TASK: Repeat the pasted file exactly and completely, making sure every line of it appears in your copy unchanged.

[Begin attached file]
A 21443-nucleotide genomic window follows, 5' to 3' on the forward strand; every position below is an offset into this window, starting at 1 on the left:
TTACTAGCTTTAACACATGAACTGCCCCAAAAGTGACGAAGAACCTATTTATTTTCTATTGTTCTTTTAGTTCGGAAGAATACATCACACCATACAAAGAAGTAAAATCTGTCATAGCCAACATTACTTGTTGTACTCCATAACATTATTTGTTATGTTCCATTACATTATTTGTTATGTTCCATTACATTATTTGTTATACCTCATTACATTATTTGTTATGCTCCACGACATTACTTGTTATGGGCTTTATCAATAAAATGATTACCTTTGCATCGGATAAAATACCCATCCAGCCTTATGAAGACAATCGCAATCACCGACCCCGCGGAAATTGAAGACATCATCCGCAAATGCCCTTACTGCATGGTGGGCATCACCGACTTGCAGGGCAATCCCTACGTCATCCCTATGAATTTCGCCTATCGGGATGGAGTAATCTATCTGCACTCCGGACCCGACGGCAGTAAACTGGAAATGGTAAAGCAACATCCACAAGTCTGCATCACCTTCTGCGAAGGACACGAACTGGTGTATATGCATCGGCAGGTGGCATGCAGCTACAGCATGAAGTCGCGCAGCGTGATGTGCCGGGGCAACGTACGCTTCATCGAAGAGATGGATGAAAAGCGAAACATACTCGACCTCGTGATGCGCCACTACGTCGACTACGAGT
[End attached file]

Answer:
A 21443-nucleotide genomic window follows, 5' to 3' on the forward strand; every position below is an offset into this window, starting at 1 on the left:
TTACTAGCTTTAACACATGAACTGCCCCAAAAGTGACGAAGAACCTATTTATTTTCTATTGTTCTTTTAGTTCGGAAGAATACATCACACCATACAAAGAAGTAAAATCTGTCATAGCCAACATTACTTGTTGTACTCCATAACATTATTTGTTATGTTCCATTACATTATTTGTTATGTTCCATTACATTATTTGTTATACCTCATTACATTATTTGTTATGCTCCACGACATTACTTGTTATGGGCTTTATCAATAAAATGATTACCTTTGCATCGGATAAAATACCCATCCAGCCTTATGAAGACAATCGCAATCACCGACCCCGCGGAAATTGAAGACATCATCCGCAAATGCCCTTACTGCATGGTGGGCATCACCGACTTGCAGGGCAATCCCTACGTCATCCCTATGAATTTCGCCTATCGGGATGGAGTAATCTATCTGCACTCCGGACCCGACGGCAGTAAACTGGAAATGGTAAAGCAACATCCACAAGTCTGCATCACCTTCTGCGAAGGACACGAACTGGTGTATATGCATCGGCAGGTGGCATGCAGCTACAGCATGAAGTCGCGCAGCGTGATGTGCCGGGGCAACGTACGCTTCATCGAAGAGATGGATGAAAAGCGAAACATACTCGACCTCGTGATGCGCCACTACGTCGACTACGAGT